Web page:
SEJONG -- South Korea's antitrust regulator said Tuesday it plans to focus on how to swiftly address damage to victims of unfair business acts, rather than punishing companies, in an effort to overhaul its law enforcement procedures.
The Fair Trade Commission (FTC) also said in a policy briefing to President Yoon Suk-yeol that it plans to take stern actions against tech giants' abuse of their market dominant status or companies' collusion to fix prices.
The regulator said it plans to promote the predictability and transparency of its investigations into companies and pursue "swift and effective" damage relief for victims of unfair business activities.
To this end, the FTC said it plans to expand a cut in the amount of fines if companies under probe seek to voluntarily address damage.
The regulator will also notify companies under its probe of the scope of investigations. When the FTC requests firms under investigation to submit certain documents, they can take issue with it if they deem the demand as too excessive.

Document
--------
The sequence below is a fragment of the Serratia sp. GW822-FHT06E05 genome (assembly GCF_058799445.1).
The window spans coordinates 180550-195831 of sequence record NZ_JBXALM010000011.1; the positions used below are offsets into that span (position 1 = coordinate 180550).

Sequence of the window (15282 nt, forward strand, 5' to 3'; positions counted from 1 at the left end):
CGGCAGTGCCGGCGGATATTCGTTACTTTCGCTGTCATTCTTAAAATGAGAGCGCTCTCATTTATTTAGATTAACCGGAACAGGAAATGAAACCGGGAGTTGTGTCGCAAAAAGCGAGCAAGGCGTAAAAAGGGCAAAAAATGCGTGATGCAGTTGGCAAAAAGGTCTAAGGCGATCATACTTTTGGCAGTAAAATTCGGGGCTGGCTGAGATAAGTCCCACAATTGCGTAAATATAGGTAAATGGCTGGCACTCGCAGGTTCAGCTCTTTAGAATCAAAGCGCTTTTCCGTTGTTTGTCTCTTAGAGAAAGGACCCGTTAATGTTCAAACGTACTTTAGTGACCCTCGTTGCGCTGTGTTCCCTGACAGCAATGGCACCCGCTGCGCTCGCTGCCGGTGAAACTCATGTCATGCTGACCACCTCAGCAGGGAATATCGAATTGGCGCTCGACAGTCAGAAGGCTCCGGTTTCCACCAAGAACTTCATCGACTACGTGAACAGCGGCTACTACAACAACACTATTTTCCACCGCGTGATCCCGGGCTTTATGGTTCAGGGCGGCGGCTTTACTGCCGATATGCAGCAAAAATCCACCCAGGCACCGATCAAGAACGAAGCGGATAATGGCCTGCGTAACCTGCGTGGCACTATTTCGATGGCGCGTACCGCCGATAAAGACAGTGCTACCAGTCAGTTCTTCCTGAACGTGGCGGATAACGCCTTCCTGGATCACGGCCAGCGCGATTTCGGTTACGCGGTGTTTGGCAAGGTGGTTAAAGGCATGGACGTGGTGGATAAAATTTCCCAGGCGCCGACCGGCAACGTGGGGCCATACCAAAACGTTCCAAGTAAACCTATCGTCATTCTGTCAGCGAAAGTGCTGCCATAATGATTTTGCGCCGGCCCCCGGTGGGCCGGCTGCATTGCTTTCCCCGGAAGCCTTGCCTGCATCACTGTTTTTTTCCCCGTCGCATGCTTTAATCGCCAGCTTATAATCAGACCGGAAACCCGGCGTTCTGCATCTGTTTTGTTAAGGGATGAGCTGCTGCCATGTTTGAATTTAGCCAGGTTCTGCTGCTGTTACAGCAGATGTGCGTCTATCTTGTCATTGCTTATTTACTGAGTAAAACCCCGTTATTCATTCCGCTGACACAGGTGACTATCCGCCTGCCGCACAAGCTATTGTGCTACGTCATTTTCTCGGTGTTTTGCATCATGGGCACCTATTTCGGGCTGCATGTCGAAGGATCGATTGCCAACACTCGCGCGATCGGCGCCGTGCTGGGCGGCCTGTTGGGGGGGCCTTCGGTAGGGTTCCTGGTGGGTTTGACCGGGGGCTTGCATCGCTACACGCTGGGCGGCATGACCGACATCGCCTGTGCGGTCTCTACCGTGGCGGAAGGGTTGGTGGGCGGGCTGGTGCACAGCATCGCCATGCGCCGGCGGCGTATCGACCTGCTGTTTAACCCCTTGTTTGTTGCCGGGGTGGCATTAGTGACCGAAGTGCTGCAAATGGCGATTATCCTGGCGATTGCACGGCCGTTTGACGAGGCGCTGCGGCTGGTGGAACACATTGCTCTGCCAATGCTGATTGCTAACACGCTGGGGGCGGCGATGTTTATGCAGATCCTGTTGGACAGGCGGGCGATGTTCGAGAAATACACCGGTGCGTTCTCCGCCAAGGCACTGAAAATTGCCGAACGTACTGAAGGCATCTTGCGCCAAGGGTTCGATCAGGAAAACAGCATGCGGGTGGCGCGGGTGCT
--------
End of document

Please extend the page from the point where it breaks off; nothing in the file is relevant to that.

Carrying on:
Meanwhile, the regulator vowed to take stern measures against business practices that hamper market competition.
The FTC is reviewing punitive actions over US chipmaker Broadcom Inc. for its alleged unfair business activity involving South Korean smartphone makers.
The regulator has been investigating the allegations that Broadcom violated Korea's fair trade act by pressing Samsung Electronics Co. and others to ink exclusive contracts with it over the supply of communication chips.
It is also looking into whether US tech giant Google allegedly forced mobile game applications to be only released on its Play store.
Last week, the FTC said it plans to relax rules on large business groups under its tight supervision in a bid to help ease excessive burdens on them in filing details of their business operations.
Yoon has vowed to ease regulations on the corporate sector in a bid to encourage investment and create more jobs. (Yonhap)